I don’t ask anybody if they want to be saved. If you want a positive answer you must ask a positive question. If you want a no answer ask a no question. If you want a yes answer ask a yes question. Soul winning is positive. And in soul-winning, you use a lot of reverse psychology and psychology.

For instance, if you are lost and I say, “Mr. Smith, let me ask you a question. You don’t want to go to hell, do you?”

He will answer, No.

I say, “Wonderful, you want to go to heaven, don’t you?” He will say yes. I will reply, “Sure you do. Sure you do. Sure you do. Sure you do. I thank God for a man that doesn’t want to go to hell.”

Did you get that? I am reinforcing the fact that he wants to go to heaven. I’m keeping everything positive.

I don’t say, “Can I show this to you?” or “Do you mind if I read the Bible to you?” That’s negative and you will probably get a negative answer. I don’t ask people; I just say, “I’m so glad you don’t want to go to hell and I will just take a minute here to show you some verses. I don’t have long and I know you don’t, either. There are three things that you need to know. First, Jesus died for you. Isn’t that wonderful? Two, Jesus loves you. Isn’t that wonderful? Three, Jesus wants you to go to heaven. Isn’t that wonderful? And I’m so glad that you want to.”

See, I am being positive.

He may say he has a lot of questions, but unsaved people don’t have questions. Don’t get on unsaved people’s questions. Tell them that you will answer their questions later, but first, you want to read a few verses of Scripture. Unsaved people don’t have questions. If you get them saved, that answers all of them.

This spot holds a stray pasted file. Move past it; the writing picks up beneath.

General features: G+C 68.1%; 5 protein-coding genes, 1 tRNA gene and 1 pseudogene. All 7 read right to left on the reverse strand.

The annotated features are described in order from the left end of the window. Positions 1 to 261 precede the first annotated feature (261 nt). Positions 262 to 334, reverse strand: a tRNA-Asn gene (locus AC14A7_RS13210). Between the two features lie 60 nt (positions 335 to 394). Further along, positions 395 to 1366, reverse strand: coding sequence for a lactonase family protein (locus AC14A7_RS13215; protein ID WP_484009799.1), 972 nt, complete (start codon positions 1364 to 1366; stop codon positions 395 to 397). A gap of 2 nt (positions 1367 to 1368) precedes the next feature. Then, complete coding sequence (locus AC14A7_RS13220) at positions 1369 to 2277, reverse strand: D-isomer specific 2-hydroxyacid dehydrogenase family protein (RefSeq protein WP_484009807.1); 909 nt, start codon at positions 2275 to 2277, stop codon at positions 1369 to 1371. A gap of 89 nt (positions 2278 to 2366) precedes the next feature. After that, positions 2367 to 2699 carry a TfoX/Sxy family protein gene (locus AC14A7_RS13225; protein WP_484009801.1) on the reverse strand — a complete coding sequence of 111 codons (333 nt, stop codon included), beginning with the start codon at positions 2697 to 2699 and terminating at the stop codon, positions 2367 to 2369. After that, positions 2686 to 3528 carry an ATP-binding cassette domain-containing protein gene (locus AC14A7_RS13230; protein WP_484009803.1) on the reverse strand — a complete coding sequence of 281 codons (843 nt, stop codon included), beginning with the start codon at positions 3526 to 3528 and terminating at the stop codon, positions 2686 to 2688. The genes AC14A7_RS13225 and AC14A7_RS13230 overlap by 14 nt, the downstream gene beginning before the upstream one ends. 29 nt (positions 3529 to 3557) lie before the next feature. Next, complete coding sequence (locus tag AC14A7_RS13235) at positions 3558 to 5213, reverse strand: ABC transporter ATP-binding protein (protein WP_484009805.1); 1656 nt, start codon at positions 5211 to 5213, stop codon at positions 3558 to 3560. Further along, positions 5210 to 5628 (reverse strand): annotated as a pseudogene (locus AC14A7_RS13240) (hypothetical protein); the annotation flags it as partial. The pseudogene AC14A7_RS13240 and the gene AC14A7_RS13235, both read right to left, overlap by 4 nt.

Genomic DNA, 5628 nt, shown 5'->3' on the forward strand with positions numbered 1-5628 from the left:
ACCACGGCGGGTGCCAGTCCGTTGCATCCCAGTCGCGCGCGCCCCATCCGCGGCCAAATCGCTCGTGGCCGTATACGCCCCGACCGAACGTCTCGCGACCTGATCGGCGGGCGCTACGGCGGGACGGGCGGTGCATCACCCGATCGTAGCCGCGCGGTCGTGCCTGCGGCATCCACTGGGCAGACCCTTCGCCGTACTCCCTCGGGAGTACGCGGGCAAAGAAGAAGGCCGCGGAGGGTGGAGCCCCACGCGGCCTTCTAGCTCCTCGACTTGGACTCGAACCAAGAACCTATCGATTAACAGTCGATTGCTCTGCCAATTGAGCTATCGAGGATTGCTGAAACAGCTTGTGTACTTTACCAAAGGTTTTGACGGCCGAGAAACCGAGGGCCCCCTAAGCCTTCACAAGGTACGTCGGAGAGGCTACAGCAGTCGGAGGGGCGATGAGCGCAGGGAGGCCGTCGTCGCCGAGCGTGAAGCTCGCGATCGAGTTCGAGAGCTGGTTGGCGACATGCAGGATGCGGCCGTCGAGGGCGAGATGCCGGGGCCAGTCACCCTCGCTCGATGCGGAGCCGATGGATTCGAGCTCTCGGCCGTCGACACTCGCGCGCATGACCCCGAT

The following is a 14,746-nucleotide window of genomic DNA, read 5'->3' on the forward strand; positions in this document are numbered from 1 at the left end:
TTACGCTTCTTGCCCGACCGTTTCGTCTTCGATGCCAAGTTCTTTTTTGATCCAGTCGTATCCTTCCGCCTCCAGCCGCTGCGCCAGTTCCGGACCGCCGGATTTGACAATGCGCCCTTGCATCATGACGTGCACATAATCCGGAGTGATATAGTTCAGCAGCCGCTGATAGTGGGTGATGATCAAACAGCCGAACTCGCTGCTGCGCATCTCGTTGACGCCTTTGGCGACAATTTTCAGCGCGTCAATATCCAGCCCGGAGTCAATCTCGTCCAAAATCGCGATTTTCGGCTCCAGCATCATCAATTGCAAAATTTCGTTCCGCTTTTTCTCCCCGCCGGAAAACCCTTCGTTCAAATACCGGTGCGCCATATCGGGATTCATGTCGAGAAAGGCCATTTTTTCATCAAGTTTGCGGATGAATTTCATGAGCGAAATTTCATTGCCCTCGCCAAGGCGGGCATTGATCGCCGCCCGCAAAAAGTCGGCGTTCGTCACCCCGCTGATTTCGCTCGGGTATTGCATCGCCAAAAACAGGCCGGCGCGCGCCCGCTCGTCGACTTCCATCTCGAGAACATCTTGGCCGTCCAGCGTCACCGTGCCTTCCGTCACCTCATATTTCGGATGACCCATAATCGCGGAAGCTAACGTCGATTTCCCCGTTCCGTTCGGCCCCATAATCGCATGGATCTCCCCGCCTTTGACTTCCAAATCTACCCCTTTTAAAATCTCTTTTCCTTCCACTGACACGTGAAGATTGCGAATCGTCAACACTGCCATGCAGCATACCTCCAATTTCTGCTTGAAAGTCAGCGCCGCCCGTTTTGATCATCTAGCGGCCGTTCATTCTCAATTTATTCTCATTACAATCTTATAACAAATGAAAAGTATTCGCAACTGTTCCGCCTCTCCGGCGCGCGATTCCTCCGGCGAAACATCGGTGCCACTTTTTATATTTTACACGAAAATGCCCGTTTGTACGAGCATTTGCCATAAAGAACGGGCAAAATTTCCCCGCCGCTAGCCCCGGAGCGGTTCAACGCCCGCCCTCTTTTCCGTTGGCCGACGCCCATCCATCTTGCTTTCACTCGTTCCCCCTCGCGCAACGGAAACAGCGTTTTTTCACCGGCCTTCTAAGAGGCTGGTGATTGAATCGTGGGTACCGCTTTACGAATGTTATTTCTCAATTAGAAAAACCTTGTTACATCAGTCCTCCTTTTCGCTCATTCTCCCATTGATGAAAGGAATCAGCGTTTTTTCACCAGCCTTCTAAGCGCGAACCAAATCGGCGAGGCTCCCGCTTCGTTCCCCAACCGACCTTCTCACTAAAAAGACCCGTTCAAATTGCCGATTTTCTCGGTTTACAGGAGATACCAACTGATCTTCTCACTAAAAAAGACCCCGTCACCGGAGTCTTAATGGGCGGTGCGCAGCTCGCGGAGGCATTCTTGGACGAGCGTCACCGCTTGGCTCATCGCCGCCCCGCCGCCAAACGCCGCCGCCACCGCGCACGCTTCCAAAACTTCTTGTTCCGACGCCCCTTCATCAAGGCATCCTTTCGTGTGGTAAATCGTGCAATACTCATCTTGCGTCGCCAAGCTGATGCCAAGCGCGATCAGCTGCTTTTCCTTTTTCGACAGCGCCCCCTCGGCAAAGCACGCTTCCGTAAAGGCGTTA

Let me tell you how to deal with someone who has a dumb spirit who bucks getting saved. You share the gospel and get them to the point of praying the sinner’s prayer, but they stop. How do you get that type of person saved? Now, this will work in most cases. If he is a man, put your hand on his shoulder and say, “Mr. Jones, I want to have prayer for you. I’m thrilled you want to go to heaven. God has been good to you. Bow your head with me. Then I pray, “Lord, I’m so thankful for this man that doesn’t want to burn in hell. I’m so thrilled he wants to go to heaven and not take his kids to hell. I thank you for this man. And I pray you will help him to see that need.” While our heads are still bowed, I say, “Mr. Jones, if you want heaven as your home and Christ as your Saviour, pray this prayer. Lord Jesus.” And if he doesn’t repeat that and tries not to pray, I squeeze his shoulder. I use this technique. If I am dealing with the president of the bank, I take his hand and when it comes time for him to pray, I squeeze his hand. We’ve titled that the Carl Hatch squeeze. It works. If I am dealing with a woman, I ask her to put her hand on the Bible, and when it comes time to pray I just tap her hand gently. It works; it works.

The previous is from a Carl Hatch soul-winning seminar at Texas Baptist University.


This is nothing more than cheap salesmanship. It might be a good way to sell a used car but it is a bad way to win souls to Christ. There is not a hint of such a thing in Scripture. We can’t imagine the Lord Jesus or the apostles doing such a thing. When Jesus dealt with the woman at the well, He didn’t ask a bunch of leading questions to keep the subject positive. He is the one who brought up the woman’s immoral lifestyle. When He dealt with Nicodemus, He confronted the man with his need for the new birth, which Nicodemus didn’t find positive at all. Christ told the rich young ruler to sell everything he had and follow Him. He told people if they didn’t repent they would perish, which is a very negative approach (Luke 13:1-5). He told the people that only those who continue in His Word are His true disciples (John 8:30-31). Jesus and the evangelists in the early churches knew absolutely nothing of the Carl Hatch squeeze.

Taken from:

Way of Life Literature